In 2008, Roxane Edmond-Dimanche, a graduate of L’Ecole Supérieure Catholique de Droit de Jérémie (ESCDROJ) a law school in the Grand'Anse department of southwest Haiti, began organizing a coalition of American and Haitian lawyers with the dream of establishing a criminal-justice clinic inspired by U.S. clinical programs at her alma mater.
With the support of Father Jomanas Eustache, Dean of ESCDROJ, who spent nearly a decade working with foreign law schools, including UC Hastings and its Hastings to Haiti Partnership (HHP), that dream started to become a reality. Now, after years of hard work, planning, fundraising, and development, Haiti's first law school clinic is here and helping Haitian law students gain crucial experience in client advocacy outside of the classroom.
“The wisdom, energy, and resilience of our partners in Haiti inspire us,” explains Professor Kate Bloch. “Over the last decade, we have been honored to work with and support them as they established what we understand is the first law school in-house legal aid clinic in Haiti.”
Officially launching in October, 2017, Dean Eustache tapped Professor Yvon Janvier to supervise the clinic. Professor Janvier, an ESCDROJ alumnus, has a strong relationship to the clinic’s international partners and the city of Jérémie, where he served as Mayor from 2000-2004. “I first met Professor Boswell, Professor Musalo, Moira [Duvernay ‘04], and other people from UC Hastings as the Mayor to coordinate legal seminars in the city,” recalls Professor Janvier.
Professor Janvier also brings an impressive educational background to the role of supervisor, which includes teaching law and human rights at ESDROJ. In 2016, he was awarded an advanced study of human rights and law at American University through the prestigious Fulbright Visiting Scholar Program. “It was after my Fulbright Scholarship that Father Jomanas arranged for me to meet with Professor Kate Bloch [at ESCDROJ in October, 2017,] and I agreed to supervise the clinic in partnering with UC Hastings,” says Professor Janvier.
The clinic is based out of Jérémie and will provide legal services to 12 districts in the southwest of Haiti. Law students will assist victims in cases of sexual violence and indigent clients suffering from human rights issues while in pretrial detention. Over 80% of Haiti’s incarcerated population are individuals awaiting trial, most spending years in dangerously overcrowded prisons without being tried, convicted, or even seeing a judge.
“It’s a human rights issue and we want this to decrease as a matter of social justice,” says Professor Janvier. “Most prisoners don't have enough money to afford a lawyer, and we don't have public defenders like in the American judicial system. Without people on the outside fighting for them, these individuals too easily become forgotten.”
Professor Bloch notes that Professor Janvier's involvement in the clinic will support the underrepresented of Haiti. “His leadership will allow the clinic to open a new chapter as he begins his work supervising students, finissants, and stagiairies. The clinic will then be able to represent clients, such as the pre-trial detainees in the local prison, so many of whom are in need of representation,” she says.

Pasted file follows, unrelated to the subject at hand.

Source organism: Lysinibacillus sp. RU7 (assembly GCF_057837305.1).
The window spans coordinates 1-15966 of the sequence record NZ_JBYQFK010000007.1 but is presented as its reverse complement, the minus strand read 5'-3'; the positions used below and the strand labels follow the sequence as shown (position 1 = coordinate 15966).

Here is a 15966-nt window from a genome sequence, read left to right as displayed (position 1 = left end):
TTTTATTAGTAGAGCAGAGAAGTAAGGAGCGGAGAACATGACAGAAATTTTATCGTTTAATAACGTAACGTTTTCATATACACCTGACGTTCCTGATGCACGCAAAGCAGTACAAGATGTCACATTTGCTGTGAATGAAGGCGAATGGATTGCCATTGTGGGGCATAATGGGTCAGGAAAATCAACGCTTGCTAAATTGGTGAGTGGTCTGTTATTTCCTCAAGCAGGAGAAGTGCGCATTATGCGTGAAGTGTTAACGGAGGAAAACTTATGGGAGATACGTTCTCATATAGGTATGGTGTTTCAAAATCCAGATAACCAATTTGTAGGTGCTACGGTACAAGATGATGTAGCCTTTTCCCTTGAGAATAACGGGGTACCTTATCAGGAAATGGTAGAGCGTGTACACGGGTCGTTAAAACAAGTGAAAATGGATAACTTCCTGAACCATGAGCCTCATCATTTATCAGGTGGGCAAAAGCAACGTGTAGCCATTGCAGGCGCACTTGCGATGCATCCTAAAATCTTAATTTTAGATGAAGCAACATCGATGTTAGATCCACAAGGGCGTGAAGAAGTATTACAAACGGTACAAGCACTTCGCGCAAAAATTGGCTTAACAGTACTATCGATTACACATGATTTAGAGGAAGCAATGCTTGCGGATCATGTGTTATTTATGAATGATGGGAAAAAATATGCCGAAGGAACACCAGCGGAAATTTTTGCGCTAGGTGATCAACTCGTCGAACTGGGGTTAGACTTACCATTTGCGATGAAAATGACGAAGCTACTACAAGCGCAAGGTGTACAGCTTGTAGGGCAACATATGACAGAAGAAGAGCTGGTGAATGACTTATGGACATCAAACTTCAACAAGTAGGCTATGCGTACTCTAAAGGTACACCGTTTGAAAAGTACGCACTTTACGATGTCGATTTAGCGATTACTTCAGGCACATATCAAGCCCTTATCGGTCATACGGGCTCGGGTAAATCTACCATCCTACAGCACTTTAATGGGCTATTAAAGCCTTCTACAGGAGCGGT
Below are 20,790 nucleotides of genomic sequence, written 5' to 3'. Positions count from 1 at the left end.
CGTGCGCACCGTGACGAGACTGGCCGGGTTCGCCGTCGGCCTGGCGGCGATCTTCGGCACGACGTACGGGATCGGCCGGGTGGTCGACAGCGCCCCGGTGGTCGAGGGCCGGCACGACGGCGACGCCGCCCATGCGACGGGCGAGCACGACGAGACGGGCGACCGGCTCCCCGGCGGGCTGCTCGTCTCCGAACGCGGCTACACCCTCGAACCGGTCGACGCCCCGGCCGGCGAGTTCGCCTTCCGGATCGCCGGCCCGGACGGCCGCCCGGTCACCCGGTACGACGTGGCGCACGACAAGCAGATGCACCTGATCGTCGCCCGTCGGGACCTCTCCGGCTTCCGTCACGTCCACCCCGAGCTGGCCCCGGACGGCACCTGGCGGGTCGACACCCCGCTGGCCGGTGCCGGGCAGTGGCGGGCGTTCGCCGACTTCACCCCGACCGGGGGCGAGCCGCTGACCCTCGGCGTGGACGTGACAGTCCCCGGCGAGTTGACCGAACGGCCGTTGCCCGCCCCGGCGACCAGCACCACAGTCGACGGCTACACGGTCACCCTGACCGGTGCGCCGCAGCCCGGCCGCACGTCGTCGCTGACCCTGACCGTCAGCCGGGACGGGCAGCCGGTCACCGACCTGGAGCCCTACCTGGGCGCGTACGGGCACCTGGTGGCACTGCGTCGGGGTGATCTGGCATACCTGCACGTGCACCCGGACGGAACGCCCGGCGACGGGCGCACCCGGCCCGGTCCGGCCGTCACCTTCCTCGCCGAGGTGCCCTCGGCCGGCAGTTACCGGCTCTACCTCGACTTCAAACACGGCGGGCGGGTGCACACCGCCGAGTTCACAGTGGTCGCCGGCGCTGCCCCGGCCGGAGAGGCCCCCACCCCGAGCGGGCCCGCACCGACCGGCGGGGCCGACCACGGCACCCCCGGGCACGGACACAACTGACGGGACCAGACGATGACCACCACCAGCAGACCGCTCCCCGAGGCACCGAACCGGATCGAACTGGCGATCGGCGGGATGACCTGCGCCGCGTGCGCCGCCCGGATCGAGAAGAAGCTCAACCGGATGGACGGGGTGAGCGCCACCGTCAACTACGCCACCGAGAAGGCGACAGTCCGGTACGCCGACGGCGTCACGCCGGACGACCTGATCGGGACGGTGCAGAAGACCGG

The Haitian Bar Association certified the clinic in October, but it is still a work-in-progress as staffing and curriculum are being settled. “Everything should be finalized and ready to go by the time the team from UC Hastings arrives in Haiti, with about eleven Haitian law students learning practical skills under my supervision,” says Professor Janvier. “Although Haiti has many challenges, I hope the clinic will help to improve life and promote a system grounded in fair trial, equity, and social justice where everyone can enjoy fundamental freedoms.”
The UC Hastings community welcomes and supports a continued collaboration with Haiti’s first law school clinic. “When we began going to Haiti to work in collaboration with Dean Eustache at his request, we didn’t anticipate the enthusiasm by UC Hastings students and faculty, such as Professor Bloch,” notes Professor Richard Boswell.
“We are truly gratified to have contributed to the inspiring work of the students and lawyers at ESCDROJ, who work for justice under such difficult conditions,” concludes Professor Karen Musalo.
HHP is a collaboration between the University of California, Hastings College of the Law and the L’École Supérieure Catholique de Droit de Jérémie (ESCDROJ), the Catholic Law School of Jérémie. Professors Karen Musalo and Richard Boswell established Hastings to Haiti and first traveled to Jérémie to support the newly founded law school in 1999. The delegation was expanded to include student members in 2000, first as an independent study, and in 2010 the classroom component of the organization became a two-credit seminar. And, since 2008, HHP has worked to make the partnership truly reciprocal, bringing Haitian students and lawyers to the U.S. to gain a comparative perspective to bring to their work at home.
“HHP is a rewarding, one of a kind program designed to teach law students how to work and build long lasting relationships with foreign communities to achieve accountability for human rights violations. Haitian law students learn from UC Hastings students and we learn from them,” says 3L Michelle Morales.